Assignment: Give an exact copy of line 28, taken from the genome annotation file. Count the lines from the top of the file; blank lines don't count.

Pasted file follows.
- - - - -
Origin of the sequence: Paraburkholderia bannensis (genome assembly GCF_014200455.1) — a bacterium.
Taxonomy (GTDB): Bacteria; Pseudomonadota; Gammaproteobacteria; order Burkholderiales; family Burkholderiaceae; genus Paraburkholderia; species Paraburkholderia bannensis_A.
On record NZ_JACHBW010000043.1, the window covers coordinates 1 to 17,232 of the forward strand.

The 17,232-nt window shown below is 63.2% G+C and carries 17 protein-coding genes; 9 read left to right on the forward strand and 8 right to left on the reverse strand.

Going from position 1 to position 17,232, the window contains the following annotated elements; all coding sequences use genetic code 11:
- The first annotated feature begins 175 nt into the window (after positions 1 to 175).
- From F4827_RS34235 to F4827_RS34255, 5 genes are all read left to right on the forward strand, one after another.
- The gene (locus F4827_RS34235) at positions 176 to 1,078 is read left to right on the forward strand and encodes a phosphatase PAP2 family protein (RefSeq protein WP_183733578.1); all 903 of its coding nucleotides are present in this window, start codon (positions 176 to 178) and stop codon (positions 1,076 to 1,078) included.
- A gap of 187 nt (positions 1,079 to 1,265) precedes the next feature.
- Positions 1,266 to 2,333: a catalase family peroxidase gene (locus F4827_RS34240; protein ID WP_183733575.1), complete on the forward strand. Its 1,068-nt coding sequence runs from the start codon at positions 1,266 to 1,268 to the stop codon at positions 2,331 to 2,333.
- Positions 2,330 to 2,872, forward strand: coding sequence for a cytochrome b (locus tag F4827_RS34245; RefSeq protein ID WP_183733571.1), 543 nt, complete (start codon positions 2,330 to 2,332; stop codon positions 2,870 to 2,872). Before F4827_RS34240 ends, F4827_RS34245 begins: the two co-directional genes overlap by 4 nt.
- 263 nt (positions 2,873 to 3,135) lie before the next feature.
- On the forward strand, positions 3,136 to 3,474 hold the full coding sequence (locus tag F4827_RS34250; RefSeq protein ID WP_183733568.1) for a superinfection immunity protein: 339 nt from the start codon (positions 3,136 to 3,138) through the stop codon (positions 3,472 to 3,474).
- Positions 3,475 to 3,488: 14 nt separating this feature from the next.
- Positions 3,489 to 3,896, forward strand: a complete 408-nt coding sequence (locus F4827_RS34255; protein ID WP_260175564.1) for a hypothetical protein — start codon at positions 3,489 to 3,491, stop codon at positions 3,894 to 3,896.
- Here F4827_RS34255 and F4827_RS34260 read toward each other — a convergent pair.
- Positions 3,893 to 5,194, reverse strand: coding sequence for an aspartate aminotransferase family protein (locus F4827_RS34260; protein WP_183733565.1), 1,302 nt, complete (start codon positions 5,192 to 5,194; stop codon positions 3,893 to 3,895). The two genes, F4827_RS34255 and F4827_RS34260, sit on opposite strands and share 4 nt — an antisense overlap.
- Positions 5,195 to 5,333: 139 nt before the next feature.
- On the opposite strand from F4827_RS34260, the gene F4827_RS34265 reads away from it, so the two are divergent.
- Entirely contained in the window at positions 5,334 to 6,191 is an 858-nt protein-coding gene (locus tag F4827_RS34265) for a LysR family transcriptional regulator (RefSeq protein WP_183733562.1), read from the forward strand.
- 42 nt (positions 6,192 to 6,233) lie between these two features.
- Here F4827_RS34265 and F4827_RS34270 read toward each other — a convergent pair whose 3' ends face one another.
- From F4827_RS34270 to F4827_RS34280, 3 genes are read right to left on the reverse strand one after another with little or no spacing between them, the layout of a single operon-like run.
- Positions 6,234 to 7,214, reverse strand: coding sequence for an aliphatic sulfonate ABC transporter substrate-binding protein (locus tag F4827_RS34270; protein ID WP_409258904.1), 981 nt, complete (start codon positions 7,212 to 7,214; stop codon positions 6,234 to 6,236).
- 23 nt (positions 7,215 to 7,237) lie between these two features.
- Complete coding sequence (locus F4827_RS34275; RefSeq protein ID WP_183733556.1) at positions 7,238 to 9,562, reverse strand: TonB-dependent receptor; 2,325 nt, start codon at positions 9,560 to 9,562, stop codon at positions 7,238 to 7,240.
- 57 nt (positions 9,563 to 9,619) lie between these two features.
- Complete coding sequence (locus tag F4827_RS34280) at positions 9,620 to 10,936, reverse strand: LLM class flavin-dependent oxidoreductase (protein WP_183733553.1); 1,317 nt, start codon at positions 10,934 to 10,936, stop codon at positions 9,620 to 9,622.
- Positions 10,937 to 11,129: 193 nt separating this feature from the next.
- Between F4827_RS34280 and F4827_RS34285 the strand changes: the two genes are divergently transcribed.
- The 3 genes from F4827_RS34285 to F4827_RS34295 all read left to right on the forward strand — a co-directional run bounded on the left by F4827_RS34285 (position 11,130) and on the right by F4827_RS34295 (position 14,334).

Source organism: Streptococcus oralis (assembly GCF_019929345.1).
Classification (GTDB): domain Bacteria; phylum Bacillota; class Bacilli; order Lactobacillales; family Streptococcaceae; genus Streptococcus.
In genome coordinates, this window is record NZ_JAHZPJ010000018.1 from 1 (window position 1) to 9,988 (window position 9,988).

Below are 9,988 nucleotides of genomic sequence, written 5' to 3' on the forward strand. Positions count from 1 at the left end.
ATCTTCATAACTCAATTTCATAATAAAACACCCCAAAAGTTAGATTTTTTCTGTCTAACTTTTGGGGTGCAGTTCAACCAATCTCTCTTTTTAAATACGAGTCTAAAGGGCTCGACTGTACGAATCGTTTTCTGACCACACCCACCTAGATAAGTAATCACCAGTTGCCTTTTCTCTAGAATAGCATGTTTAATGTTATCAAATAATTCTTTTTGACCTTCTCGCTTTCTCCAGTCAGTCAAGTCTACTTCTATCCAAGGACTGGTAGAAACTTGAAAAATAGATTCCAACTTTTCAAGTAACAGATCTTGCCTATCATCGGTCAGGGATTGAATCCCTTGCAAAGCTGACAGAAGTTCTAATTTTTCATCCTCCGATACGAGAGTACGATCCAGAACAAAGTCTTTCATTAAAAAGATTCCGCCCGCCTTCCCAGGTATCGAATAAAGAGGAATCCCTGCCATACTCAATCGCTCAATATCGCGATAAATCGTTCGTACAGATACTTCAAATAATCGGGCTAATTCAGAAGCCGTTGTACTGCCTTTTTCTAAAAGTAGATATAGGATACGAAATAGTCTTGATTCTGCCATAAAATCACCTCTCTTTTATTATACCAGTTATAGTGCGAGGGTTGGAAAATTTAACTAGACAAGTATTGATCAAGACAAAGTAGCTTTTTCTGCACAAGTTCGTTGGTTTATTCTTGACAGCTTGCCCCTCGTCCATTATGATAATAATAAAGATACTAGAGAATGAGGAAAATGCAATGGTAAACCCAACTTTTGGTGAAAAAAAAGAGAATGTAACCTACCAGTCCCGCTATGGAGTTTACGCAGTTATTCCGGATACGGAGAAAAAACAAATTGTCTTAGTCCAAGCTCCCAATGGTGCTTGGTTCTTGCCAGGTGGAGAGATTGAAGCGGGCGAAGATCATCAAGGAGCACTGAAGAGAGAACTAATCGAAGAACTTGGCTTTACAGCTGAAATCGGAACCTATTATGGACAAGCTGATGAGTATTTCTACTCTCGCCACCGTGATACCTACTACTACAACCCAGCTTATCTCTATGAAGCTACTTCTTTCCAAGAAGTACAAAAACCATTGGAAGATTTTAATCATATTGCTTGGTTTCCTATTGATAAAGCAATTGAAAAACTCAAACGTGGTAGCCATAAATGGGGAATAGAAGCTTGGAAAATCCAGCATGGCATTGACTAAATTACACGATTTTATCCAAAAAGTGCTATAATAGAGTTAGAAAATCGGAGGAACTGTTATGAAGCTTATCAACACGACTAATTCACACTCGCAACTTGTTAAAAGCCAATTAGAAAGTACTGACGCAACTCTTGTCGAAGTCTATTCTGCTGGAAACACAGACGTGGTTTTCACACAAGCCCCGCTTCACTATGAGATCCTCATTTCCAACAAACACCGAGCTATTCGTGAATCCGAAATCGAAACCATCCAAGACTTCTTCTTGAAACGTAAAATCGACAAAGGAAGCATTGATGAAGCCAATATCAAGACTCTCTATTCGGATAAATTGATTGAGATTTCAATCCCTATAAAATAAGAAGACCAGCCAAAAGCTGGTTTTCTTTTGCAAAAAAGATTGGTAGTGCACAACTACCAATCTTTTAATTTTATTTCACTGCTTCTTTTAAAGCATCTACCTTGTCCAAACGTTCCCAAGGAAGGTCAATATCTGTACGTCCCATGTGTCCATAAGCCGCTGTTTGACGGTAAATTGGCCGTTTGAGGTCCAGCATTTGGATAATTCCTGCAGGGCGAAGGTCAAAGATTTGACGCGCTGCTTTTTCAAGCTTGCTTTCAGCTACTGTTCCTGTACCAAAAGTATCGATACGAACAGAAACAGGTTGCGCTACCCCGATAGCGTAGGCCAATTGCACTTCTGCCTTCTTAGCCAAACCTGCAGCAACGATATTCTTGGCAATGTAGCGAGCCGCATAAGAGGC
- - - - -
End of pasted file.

- Complete coding sequence (locus tag F4827_RS34280) at positions 9,620 to 10,936, reverse strand: LLM class flavin-dependent oxidoreductase (protein WP_183733553.1); 1,317 nt, start codon at positions 10,934 to 10,936, stop codon at positions 9,620 to 9,622.